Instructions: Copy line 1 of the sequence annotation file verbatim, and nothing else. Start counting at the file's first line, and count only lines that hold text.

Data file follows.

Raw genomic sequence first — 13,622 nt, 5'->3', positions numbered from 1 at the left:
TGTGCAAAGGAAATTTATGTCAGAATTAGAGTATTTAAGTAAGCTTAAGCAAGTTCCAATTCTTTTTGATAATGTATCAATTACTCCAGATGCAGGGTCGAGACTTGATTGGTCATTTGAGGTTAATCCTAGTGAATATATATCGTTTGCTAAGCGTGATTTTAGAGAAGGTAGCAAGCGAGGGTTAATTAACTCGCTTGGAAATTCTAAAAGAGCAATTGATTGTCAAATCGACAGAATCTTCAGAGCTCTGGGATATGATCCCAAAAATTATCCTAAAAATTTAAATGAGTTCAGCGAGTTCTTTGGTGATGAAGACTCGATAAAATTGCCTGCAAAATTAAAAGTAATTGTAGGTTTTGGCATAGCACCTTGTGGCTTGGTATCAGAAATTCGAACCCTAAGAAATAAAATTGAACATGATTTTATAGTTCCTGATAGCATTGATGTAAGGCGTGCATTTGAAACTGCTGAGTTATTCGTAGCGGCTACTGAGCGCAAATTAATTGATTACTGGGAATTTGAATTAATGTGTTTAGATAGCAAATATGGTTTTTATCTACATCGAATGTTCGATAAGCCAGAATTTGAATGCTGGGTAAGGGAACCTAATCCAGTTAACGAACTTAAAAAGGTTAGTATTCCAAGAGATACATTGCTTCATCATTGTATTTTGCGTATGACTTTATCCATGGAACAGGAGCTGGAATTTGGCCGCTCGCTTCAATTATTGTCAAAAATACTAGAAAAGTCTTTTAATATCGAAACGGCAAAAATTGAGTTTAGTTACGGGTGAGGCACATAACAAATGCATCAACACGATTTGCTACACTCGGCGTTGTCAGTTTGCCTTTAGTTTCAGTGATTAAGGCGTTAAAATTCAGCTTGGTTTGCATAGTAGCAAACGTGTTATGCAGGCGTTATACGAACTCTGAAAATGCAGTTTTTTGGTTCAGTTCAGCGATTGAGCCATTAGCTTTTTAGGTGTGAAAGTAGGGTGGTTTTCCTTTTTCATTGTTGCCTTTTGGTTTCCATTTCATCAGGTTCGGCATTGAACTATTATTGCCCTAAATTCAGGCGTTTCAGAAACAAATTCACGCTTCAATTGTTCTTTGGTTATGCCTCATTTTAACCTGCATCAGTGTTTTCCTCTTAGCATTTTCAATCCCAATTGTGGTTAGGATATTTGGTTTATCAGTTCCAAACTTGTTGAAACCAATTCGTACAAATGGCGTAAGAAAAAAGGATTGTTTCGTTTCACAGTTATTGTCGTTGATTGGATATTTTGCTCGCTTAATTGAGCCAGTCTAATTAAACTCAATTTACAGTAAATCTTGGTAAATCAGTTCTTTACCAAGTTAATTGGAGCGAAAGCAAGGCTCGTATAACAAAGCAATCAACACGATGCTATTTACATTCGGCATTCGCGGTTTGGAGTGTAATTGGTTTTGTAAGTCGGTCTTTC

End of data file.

Raw genomic sequence first — 13,622 nt, 5'->3', positions numbered from 1 at the left: